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Itaewon-linked infections continue to rise, total at 215

All News 16:01 May 22, 2020

SEOUL, May 22 (Yonhap) -- South Korea saw new coronavirus infections linked to nightspots continue to rise Friday, with a party venue just outside of Seoul emerging as another transmission site.

Cases traced to nightclubs and bars in the Seoul neighborhood of Itaewon totaled 215 as of noon, adding another eight cases over the past 12 hours, according to health authorities.

The Korea Centers for Disease Control and Prevention had reported 20 new cases nationwide from the previous day, with 11 of them coming from community transmission. Most of the local infections were concentrated in Seoul and the surrounding area, with six reported in Gyeonggi Province, surrounding the capital.

Health workers check a person for the new coronavirus at a community health center in Bucheon, just outside of Seoul, on May 19, 2020. (Yonhap)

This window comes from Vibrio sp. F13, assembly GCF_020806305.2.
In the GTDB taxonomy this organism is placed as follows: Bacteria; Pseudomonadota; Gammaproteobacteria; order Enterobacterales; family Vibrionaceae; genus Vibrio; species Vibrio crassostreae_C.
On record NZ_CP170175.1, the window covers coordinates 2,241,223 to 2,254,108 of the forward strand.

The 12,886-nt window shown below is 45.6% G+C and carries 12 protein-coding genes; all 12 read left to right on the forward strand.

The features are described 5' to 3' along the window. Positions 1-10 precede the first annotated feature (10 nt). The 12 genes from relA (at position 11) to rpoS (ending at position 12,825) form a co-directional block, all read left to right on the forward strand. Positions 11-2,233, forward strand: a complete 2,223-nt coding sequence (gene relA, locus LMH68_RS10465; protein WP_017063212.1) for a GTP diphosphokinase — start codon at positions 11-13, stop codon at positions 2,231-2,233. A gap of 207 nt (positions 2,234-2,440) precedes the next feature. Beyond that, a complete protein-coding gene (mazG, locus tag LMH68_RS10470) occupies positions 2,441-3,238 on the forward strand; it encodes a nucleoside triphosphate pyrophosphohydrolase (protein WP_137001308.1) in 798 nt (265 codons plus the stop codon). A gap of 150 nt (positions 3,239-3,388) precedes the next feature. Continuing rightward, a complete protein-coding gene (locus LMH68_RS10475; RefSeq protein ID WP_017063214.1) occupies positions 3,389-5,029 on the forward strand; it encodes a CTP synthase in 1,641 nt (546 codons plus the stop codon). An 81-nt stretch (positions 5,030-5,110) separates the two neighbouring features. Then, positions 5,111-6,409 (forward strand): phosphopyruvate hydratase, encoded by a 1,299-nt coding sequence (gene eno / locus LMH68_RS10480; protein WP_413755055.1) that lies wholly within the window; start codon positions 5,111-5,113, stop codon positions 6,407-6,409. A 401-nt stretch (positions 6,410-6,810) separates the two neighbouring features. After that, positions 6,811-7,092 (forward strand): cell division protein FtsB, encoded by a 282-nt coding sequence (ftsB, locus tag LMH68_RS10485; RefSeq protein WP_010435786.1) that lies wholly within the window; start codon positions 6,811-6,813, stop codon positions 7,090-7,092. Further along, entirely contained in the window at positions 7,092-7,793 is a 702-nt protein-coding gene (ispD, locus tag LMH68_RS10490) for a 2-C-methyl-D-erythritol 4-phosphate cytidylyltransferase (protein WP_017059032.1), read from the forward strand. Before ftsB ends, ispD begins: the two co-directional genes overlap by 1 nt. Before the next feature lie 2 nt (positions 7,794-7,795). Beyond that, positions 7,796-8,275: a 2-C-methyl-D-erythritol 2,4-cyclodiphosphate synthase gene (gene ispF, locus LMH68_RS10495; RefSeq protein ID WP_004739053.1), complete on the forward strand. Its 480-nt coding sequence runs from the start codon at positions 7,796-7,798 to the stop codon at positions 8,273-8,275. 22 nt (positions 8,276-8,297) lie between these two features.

Some of the latest club-linked cases were traced to a buffet restaurant in Bucheon, Gyeonggi Province, just outside of Seoul.

People who had attended a birthday party for a 1-year-old tested positive, with a photographer who took photos during the event suspected of spreading the infectious virus.

The photographer, who doubles as a taxi driver, is believed to have been infected at a coin-operated karaoke facility in Incheon, a port city west of Seoul, where patients who were infected by an Itaewon clubber visited.

Health authorities urged people who visited the restaurant on May 9, 10 and 17 to be tested for the virus.

The number of cases involving Itaewon clubbers appears to be slowing, but chain transmissions at karaoke facilities, bars and internet cafes have continued to rise, putting health authorities on alert.

"We've seen cases in which those infected at cram schools, karaoke facilities and bars transmit the (virus) to their families and acquaintances," Vice Health Minister Kim Ganglip said in a press briefing. "Health authorities are closely monitoring this situation, while striving to minimize additional infections in the metropolitan area."


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